FOOD CHAIN Focusing on food as a positive in our social, mental, emotional and physical lives helps remind us of the joys and benefits it can bring.
A peculiar thought struck me yesterday. It concerned two of the things that most of us seem obsessed about – food and our weight. What struck me is that upon the moment of our birth, in those seconds after we arrive from the comfort and safety of our mother’s womb, two things happen. Barring any complications, we immediately search for mum’s breast, intuitively knowing it as the point of sustenance. After a quick feed, we are immediately whipped atop a scale to determine our body weight. Those present comment upon that weight and deem it good or bad.
How interesting! Two of our first actions concern food and body weight. Our obsession with food is natural and easy to understand. Food is integral to our survival. It forms a central part of our culture, plays a supporting role in our relationships and even informs our sense of identity. Food is, indeed, the fabric of our social, cultural and individual lives.
What about the other obsession, that of our body weight? Is the priority given to this at birth somehow responsible for it assuming such a prominent position in our psyche? Was some association formed in our infantile brain between food and weight that would lead to many of us struggling to balance these warring factions in our lives? Perhaps not, but it’s a curious thought.
Whatever the reason for our obsession with weight, there is no doubt that it’s current prominence in our lives is due, in large part, to the availability of processed, obesogenic foods and our choice to indulge in them.
Obesity has become a pandemic, affecting nearly half the population of some First World countries, with many others catching up. ‘First World’ seems to apply only to an abundance of material wealth rather than common sense. The inversion of this pattern in developing countries is stark by comparison.
A changing relationship
The time is ripe to change the relationship between food and our bodyweight. By changing our approach to food, we can also change our relationship with our bodies. This will, in turn, inform a different conversation about our bodies. A conversation that does not revolve around weight but around feelings of energy, vitality and wellbeing.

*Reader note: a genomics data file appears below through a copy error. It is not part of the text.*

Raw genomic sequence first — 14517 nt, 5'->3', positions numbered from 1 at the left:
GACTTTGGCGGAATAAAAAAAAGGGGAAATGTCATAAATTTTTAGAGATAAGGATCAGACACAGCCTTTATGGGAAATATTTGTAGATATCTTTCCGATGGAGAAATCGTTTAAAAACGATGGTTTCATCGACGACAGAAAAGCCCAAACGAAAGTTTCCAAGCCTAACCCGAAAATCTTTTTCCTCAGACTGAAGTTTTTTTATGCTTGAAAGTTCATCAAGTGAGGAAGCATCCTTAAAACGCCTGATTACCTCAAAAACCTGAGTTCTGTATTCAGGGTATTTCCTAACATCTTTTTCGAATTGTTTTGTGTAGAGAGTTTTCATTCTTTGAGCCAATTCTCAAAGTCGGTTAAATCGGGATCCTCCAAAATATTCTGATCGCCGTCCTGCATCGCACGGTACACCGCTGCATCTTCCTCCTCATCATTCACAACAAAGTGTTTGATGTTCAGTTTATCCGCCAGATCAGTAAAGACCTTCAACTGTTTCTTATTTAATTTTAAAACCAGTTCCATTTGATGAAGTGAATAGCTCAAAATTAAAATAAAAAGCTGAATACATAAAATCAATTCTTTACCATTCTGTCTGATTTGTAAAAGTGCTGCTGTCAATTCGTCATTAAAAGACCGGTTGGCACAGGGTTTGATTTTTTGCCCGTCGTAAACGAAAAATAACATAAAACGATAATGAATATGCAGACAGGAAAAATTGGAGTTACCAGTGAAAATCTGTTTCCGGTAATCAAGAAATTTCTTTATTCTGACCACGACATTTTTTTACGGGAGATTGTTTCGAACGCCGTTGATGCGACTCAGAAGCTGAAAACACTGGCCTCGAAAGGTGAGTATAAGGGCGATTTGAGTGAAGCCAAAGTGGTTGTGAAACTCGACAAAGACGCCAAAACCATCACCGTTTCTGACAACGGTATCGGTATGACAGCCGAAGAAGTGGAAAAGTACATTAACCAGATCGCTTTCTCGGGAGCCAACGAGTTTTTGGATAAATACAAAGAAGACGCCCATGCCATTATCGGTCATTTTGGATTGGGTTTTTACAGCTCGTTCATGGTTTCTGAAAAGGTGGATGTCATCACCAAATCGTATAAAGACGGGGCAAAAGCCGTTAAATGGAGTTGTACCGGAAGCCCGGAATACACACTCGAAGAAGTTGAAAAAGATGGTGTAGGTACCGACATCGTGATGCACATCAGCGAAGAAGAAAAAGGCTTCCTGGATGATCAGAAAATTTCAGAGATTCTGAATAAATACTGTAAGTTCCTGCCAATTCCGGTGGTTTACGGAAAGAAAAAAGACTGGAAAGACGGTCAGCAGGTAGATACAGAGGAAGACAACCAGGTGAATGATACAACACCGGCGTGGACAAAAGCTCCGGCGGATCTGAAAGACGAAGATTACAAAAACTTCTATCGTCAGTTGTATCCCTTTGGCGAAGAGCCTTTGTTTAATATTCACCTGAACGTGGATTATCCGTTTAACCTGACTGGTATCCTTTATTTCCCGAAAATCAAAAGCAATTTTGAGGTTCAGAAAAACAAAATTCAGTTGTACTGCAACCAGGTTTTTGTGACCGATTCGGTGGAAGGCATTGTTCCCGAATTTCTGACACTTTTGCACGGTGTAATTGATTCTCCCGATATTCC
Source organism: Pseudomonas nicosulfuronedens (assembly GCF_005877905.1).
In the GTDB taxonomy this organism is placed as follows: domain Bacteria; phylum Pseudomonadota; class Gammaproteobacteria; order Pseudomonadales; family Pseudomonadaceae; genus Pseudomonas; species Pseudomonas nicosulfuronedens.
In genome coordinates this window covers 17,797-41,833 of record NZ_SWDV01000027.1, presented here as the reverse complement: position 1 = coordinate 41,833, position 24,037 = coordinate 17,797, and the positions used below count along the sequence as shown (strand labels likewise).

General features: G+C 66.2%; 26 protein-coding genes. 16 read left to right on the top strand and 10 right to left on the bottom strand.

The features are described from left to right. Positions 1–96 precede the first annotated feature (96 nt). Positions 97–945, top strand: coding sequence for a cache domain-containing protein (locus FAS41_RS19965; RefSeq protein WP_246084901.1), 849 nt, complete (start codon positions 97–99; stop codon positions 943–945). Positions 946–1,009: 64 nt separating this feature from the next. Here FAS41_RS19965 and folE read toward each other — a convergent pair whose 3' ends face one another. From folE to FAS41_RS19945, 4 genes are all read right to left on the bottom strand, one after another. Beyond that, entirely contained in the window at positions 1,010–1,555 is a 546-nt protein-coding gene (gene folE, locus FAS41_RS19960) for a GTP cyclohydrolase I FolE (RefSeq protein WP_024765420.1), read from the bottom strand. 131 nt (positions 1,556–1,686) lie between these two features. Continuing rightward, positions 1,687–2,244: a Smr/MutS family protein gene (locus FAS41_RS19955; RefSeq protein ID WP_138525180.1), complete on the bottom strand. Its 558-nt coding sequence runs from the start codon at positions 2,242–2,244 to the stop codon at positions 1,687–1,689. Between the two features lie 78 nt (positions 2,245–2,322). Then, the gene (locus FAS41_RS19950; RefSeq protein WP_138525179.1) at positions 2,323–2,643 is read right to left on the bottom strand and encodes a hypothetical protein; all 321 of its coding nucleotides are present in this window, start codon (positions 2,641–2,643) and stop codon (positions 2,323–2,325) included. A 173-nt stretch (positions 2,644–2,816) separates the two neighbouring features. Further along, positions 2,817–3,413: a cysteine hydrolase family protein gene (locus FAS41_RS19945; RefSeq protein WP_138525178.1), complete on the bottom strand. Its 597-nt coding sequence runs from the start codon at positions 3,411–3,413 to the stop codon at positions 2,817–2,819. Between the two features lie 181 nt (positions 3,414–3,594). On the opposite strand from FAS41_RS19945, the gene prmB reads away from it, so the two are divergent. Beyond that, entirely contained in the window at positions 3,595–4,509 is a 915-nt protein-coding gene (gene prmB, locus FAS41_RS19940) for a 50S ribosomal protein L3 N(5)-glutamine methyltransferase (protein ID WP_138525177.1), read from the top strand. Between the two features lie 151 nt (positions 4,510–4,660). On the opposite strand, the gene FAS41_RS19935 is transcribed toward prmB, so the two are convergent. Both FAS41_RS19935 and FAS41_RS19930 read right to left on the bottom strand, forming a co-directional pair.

The first step is to recognise the central role that food plays in our social lives. We must get back to the enjoyment of food, both for the pleasure of food itself and its ability to bring us together.
This can be achieved in several ways. Taking a cooking class, experimenting with new foods in the home or buying a new cookbook are simple steps to begin with.
Bringing a mindful approach to eating is a key strategy to unleash the power of food. Eating slowly, designing your own ritual around the preparation and enjoyment of food and eating with friends and family at a table while engaging in stimulating conversation – all of these things can help restore food’s rightful place in our social fabric.
A new paradigm
By focusing on the enjoyment and social pleasures of food, we will gain an awareness of the effect that the food we eat has on our mental, emotional and physical wellbeing. This will empower us to make informed choices about what we choose to eat. Our choices will reflect our growing understanding of what brings health and vitality to our lives while eliminating those that take it away.
The result of this changed relationship with food is the end of the relationship between food and weight. Imagine a gastronomic world not dictated by fad dieting, over-medicated solutions to food-derived disorders and a desire to be a certain shape. This is a world defined by the values of optimal health, vitality and empowerment. As always, the power is in the choice – and the choice is yours.
Paul O’Brien is a certified personal trainer with the American Council on Exercise since 2007 and a qualified Life, Health & Nutrition Coach. He is co-owner of Republic of Fitness in Westport. He can be contacted on 086 1674515 or email@example.com.